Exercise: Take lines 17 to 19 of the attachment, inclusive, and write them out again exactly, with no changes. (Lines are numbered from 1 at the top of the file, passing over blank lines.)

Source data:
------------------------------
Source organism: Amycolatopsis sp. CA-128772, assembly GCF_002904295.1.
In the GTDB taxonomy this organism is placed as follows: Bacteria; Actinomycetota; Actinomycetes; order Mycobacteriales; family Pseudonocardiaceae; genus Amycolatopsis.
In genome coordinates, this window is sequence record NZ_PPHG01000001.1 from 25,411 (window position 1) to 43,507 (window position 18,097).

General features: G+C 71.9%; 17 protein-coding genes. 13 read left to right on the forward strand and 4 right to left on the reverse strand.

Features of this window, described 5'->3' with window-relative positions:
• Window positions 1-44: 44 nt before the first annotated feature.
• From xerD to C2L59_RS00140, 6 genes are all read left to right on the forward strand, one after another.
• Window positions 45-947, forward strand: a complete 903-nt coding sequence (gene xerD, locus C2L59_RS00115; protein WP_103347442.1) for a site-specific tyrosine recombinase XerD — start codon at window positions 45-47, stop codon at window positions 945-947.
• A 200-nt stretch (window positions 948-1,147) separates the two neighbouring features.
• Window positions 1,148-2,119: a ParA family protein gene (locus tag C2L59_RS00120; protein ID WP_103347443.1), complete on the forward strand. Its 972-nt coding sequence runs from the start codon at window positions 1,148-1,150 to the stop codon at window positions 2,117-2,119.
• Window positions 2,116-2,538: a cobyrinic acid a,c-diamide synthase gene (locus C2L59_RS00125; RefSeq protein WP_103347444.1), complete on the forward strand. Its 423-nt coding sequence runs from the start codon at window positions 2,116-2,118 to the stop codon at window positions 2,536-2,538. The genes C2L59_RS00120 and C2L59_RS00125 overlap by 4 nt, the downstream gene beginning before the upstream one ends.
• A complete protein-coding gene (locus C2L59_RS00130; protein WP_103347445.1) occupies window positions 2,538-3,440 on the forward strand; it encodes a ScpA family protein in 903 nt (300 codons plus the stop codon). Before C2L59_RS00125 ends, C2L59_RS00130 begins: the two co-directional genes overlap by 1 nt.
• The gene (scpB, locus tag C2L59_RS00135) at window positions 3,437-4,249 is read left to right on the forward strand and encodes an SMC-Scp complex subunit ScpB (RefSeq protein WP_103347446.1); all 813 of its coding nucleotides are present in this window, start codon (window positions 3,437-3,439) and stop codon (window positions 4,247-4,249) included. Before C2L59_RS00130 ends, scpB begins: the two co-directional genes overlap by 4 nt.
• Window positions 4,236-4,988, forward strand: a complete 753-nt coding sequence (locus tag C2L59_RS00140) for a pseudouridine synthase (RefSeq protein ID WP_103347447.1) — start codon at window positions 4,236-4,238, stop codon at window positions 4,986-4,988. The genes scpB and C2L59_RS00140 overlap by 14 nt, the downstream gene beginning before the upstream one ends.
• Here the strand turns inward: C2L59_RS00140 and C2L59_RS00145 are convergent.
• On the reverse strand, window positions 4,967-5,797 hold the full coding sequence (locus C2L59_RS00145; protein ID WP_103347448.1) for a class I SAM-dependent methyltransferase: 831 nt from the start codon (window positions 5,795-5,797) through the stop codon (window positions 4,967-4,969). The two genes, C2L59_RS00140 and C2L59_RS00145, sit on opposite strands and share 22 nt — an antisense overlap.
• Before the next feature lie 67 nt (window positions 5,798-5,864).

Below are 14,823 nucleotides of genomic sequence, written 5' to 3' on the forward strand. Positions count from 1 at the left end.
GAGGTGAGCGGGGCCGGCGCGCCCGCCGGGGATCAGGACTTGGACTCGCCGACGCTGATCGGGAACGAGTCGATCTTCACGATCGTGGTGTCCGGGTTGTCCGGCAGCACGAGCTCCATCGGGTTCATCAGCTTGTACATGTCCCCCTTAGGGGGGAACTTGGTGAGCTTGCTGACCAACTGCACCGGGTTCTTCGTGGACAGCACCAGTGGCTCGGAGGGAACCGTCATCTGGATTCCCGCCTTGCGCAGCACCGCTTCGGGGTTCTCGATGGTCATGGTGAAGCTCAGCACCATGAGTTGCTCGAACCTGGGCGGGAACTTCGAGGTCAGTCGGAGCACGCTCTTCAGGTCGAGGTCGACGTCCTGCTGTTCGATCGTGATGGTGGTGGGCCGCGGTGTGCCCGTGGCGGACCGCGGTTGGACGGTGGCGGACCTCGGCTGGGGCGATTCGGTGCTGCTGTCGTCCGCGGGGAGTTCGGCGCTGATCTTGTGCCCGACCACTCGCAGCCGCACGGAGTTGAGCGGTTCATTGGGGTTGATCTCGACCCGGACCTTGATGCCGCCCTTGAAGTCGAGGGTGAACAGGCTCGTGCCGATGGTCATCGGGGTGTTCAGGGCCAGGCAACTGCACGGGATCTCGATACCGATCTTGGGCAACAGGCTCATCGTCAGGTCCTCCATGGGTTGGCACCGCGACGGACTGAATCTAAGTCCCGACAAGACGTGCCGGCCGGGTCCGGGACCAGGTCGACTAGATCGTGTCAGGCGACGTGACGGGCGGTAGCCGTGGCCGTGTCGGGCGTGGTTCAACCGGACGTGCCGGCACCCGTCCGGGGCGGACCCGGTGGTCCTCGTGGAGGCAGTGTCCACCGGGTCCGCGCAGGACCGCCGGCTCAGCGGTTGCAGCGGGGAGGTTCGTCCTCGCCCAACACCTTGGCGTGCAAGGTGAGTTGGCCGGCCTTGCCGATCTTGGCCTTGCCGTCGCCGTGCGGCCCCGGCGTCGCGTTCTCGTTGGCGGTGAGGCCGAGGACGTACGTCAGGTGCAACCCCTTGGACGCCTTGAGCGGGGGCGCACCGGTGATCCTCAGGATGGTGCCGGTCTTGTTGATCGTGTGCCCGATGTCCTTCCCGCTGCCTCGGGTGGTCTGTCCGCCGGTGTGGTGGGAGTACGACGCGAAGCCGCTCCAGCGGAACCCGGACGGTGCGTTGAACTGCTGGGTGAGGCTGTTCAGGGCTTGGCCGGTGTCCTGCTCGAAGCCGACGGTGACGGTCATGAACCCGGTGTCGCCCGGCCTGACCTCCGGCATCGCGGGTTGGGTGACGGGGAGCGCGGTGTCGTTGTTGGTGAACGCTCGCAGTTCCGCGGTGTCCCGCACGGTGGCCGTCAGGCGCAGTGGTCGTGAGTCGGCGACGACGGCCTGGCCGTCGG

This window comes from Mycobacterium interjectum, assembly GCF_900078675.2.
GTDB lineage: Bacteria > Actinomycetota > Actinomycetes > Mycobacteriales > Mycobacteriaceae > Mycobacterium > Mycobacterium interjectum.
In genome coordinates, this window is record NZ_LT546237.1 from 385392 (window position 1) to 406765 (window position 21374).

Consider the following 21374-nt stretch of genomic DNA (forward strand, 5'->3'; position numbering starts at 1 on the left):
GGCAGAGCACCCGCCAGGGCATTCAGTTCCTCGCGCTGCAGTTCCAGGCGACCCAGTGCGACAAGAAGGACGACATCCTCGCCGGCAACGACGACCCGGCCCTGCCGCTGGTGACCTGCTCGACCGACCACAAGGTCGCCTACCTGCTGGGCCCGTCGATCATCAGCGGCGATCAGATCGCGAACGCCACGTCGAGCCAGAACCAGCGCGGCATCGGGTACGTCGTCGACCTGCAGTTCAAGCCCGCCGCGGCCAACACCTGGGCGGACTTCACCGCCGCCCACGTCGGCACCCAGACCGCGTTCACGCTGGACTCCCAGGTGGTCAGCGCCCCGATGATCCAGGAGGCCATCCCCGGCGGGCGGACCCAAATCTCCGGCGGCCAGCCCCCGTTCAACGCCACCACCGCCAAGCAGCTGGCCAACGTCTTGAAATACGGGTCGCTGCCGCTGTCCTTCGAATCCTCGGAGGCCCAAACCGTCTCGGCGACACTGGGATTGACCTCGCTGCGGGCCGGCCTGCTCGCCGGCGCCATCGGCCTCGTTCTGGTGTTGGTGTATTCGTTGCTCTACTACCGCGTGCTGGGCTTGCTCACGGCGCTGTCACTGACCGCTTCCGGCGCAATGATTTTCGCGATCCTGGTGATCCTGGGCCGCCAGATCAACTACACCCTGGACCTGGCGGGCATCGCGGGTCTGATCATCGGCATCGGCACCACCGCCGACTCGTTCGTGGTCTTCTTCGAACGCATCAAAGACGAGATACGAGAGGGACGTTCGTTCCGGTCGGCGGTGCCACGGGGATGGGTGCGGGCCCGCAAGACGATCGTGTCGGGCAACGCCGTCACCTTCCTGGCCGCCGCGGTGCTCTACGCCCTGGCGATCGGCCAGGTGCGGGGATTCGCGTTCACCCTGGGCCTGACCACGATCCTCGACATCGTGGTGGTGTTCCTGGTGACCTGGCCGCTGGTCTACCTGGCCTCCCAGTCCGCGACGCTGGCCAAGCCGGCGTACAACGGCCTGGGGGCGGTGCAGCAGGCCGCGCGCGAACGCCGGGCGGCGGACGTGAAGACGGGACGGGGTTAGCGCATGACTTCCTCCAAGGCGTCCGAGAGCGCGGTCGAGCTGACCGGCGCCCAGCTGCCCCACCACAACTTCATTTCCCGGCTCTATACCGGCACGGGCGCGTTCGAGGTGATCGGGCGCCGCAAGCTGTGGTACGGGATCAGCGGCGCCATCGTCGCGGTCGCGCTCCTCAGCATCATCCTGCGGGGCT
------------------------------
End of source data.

• Before the next feature lie 67 nt (window positions 5,798-5,864).

Below are 14,823 nucleotides of genomic sequence, written 5' to 3' on the forward strand. Positions count from 1 at the left end.
GAGGTGAGCGGGGCCGGCGCGCCCGCCGGGGATCAGGACTTGGACTCGCCGACGCTGATCGGGAACGAGTCGATCTTCACGATCGTGGTGTCCGGGTTGTCCGGCAGCACGAGCTCCATCGGGTTCATCAGCTTGTACATGTCCCCCTTAGGGGGGAACTTGGTGAGCTTGCTGACCAACTGCACCGGGTTCTTCGTGGACAGCACCAGTGGCTCGGAGGGAACCGTCATCTGGATTCCCGCCTTGCGCAGCACCGCTTCGGGGTTCTCGATGGTCATGGTGAAGCTCAGCACCATGAGTTGCTCGAACCTGGGCGGGAACTTCGAGGTCAGTCGGAGCACGCTCTTCAGGTCGAGGTCGACGTCCTGCTGTTCGATCGTGATGGTGGTGGGCCGCGGTGTGCCCGTGGCGGACCGCGGTTGGACGGTGGCGGACCTCGGCTGGGGCGATTCGGTGCTGCTGTCGTCCGCGGGGAGTTCGGCGCTGATCTTGTGCCCGACCACTCGCAGCCGCACGGAGTTGAGCGGTTCATTGGGGTTGATCTCGACCCGGACCTTGATGCCGCCCTTGAAGTCGAGGGTGAACAGGCTCGTGCCGATGGTCATCGGGGTGTTCAGGGCCAGGCAACTGCACGGGATCTCGATACCGATCTTGGGCAACAGGCTCATCGTCAGGTCCTCCATGGGTTGGCACCGCGACGGACTGAATCTAAGTCCCGACAAGACGTGCCGGCCGGGTCCGGGACCAGGTCGACTAGATCGTGTCAGGCGACGTGACGGGCGGTAGCCGTGGCCGTGTCGGGCGTGGTTCAACCGGACGTGCCGGCACCCGTCCGGGGCGGACCCGGTGGTCCTCGTGGAGGCAGTGTCCACCGGGTCCGCGCAGGACCGCCGGCTCAGCGGTTGCAGCGGGGAGGTTCGTCCTCGCCCAACACCTTGGCGTGCAAGGTGAGTTGGCCGGCCTTGCCGATCTTGGCCTTGCCGTCGCCGTGCGGCCCCGGCGTCGCGTTCTCGTTGGCGGTGAGGCCGAGGACGTACGTCAGGTGCAACCCCTTGGACGCCTTGAGCGGGGGCGCACCGGTGATCCTCAGGATGGTGCCGGTCTTGTTGATCGTGTGCCCGATGTCCTTCCCGCTGCCTCGGGTGGTCTGTCCGCCGGTGTGGTGGGAGTACGACGCGAAGCCGCTCCAGCGGAACCCGGACGGTGCGTTGAACTGCTGGGTGAGGCTGTTCAGGGCTTGGCCGGTGTCCTGCTCGAAGCCGACGGTGACGGTCATGAACCCGGTGTCGCCCGGCCTGACCTCCGGCATCGCGGGTTGGGTGACGGGGAGCGCGGTGTCGTTGTTGGTGAACGCTCGCAGTTCCGCGGTGTCCCGCACGGTGGCCGTCAGGCGCAGTGGTCGTGAGTCGGCGACGACGGCCTGGCCGTCGG